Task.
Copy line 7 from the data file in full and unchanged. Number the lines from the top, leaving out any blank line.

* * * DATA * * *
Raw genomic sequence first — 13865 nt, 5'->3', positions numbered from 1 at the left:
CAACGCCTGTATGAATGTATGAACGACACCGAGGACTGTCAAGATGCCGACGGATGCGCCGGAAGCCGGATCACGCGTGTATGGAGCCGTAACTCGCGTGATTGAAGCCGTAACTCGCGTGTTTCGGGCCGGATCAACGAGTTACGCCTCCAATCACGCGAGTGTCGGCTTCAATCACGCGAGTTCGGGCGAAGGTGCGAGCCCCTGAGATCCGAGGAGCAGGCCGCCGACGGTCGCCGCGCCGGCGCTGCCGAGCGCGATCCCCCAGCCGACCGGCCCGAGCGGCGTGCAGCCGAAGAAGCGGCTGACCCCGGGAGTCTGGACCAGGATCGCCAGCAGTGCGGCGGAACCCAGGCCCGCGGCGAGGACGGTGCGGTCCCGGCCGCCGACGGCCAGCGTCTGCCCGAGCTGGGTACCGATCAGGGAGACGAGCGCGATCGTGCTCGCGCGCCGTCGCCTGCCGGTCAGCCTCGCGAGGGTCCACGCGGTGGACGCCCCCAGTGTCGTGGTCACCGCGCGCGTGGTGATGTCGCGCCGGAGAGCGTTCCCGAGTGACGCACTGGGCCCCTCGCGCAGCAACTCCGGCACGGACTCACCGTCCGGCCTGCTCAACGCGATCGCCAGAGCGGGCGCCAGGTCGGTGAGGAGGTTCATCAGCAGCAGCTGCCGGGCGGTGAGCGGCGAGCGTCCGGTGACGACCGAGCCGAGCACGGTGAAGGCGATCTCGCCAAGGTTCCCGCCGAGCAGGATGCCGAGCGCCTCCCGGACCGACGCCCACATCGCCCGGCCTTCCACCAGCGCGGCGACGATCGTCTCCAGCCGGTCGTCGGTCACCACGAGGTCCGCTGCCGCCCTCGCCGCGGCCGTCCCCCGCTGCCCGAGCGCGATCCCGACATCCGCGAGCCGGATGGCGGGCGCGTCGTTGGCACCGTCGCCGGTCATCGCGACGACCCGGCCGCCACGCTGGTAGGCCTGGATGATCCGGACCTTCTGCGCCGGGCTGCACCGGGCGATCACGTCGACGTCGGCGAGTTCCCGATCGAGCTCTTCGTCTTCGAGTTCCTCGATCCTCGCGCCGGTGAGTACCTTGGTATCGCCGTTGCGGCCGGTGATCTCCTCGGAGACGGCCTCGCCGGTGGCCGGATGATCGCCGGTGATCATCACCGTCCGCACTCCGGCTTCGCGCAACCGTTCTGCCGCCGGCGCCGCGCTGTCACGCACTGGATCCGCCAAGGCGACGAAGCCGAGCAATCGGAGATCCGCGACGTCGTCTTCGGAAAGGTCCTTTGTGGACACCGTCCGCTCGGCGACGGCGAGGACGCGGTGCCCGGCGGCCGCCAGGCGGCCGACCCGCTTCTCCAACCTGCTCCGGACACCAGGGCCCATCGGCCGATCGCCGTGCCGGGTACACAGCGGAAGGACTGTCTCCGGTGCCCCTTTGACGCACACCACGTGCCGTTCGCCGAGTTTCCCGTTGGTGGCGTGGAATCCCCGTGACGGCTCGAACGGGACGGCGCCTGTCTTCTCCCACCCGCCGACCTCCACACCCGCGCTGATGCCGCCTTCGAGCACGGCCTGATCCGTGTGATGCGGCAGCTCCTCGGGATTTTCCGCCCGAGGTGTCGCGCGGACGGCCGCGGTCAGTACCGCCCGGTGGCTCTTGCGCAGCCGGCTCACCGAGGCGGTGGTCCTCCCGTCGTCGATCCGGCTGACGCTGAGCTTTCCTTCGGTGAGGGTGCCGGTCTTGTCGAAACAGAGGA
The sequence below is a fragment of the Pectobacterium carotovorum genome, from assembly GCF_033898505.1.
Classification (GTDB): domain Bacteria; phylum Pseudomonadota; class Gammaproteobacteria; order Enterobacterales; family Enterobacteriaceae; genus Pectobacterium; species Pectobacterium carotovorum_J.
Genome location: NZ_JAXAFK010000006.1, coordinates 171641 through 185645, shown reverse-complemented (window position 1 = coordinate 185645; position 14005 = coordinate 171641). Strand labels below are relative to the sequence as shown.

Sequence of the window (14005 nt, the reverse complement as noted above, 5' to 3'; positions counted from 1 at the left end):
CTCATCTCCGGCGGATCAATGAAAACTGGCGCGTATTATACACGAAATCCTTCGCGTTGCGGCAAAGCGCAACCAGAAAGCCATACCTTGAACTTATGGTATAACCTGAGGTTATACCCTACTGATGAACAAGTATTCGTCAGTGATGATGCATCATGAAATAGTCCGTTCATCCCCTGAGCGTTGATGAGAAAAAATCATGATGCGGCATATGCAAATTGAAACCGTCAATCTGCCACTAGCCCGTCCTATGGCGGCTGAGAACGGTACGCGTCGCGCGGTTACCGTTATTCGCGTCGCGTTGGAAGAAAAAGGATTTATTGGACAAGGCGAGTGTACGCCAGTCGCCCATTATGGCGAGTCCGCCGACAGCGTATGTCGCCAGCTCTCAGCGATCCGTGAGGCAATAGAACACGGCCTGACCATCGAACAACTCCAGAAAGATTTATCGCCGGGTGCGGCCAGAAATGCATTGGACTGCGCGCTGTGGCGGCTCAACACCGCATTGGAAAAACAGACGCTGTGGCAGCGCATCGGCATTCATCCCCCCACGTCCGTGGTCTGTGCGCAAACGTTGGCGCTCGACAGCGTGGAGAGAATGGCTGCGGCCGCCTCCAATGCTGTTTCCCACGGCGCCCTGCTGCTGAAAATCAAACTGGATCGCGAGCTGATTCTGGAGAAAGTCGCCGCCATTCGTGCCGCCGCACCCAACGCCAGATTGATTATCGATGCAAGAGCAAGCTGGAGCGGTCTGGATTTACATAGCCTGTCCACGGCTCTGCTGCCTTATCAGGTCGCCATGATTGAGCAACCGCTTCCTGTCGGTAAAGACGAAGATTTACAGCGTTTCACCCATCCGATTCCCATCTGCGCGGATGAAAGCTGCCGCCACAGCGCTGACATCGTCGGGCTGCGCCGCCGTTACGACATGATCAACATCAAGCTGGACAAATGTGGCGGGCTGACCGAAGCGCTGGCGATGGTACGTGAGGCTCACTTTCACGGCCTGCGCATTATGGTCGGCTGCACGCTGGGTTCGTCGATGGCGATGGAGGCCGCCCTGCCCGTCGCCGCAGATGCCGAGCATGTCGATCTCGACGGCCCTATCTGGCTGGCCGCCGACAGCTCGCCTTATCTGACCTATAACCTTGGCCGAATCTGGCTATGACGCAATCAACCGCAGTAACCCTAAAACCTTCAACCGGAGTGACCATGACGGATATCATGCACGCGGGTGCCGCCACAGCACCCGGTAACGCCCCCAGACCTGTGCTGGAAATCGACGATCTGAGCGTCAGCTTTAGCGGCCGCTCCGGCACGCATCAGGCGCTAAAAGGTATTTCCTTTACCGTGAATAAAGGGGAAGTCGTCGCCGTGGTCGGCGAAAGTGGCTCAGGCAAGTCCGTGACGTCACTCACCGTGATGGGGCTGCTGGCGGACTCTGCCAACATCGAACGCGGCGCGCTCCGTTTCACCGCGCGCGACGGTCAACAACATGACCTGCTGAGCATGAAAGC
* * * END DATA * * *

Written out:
CTCATCTCCGGCGGATCAATGAAAACTGGCGCGTATTATACACGAAATCCTTCGCGTTGCGGCAAAGCGCAACCAGAAAGCCATACCTTGAACTTATGGTATAACCTGAGGTTATACCCTACTGATGAACAAGTATTCGTCAGTGATGATGCATCATGAAATAGTCCGTTCATCCCCTGAGCGTTGATGAGAAAAAATCATGATGCGGCATATGCAAATTGAAACCGTCAATCTGCCACTAGCCCGTCCTATGGCGGCTGAGAACGGTACGCGTCGCGCGGTTACCGTTATTCGCGTCGCGTTGGAAGAAAAAGGATTTATTGGACAAGGCGAGTGTACGCCAGTCGCCCATTATGGCGAGTCCGCCGACAGCGTATGTCGCCAGCTCTCAGCGATCCGTGAGGCAATAGAACACGGCCTGACCATCGAACAACTCCAGAAAGATTTATCGCCGGGTGCGGCCAGAAATGCATTGGACTGCGCGCTGTGGCGGCTCAACACCGCATTGGAAAAACAGACGCTGTGGCAGCGCATCGGCATTCATCCCCCCACGTCCGTGGTCTGTGCGCAAACGTTGGCGCTCGACAGCGTGGAGAGAATGGCTGCGGCCGCCTCCAATGCTGTTTCCCACGGCGCCCTGCTGCTGAAAATCAAACTGGATCGCGAGCTGATTCTGGAGAAAGTCGCCGCCATTCGTGCCGCCGCACCCAACGCCAGATTGATTATCGATGCAAGAGCAAGCTGGAGCGGTCTGGATTTACATAGCCTGTCCACGGCTCTGCTGCCTTATCAGGTCGCCATGATTGAGCAACCGCTTCCTGTCGGTAAAGACGAAGATTTACAGCGTTTCACCCATCCGATTCCCATCTGCGCGGATGAAAGCTGCCGCCACAGCGCTGACATCGTCGGGCTGCGCCGCCGTTACGACATGATCAACATCAAGCTGGACAAATGTGGCGGGCTGACCGAAGCGCTGGCGATGGTACGTGAGGCTCACTTTCACGGCCTGCGCATTATGGTCGGCTGCACGCTGGGTTCGTCGATGGCGATGGAGGCCGCCCTGCCCGTCGCCGCAGATGCCGAGCATGTCGATCTCGACGGCCCTATCTGGCTGGCCGCCGACAGCTCGCCTTATCTGACCTATAACCTTGGCCGAATCTGGCTATGACGCAATCAACCGCAGTAACCCTAAAACCTTCAACCGGAGTGACCATGACGGATATCATGCACGCGGGTGCCGCCACAGCACCCGGTAACGCCCCCAGACCTGTGCTGGAAATCGACGATCTGAGCGTCAGCTTTAGCGGCCGCTCCGGCACGCATCAGGCGCTAAAAGGTATTTCCTTTACCGTGAATAAAGGGGAAGTCGTCGCCGTGGTCGGCGAAAGTGGCTCAGGCAAGTCCGTGACGTCACTCACCGTGATGGGGCTGCTGGCGGACTCTGCCAACATCGAACGCGGCGCGCTCCGTTTCACCGCGCGCGACGGTCAACAACATGACCTGCTGAGCATGAAAGC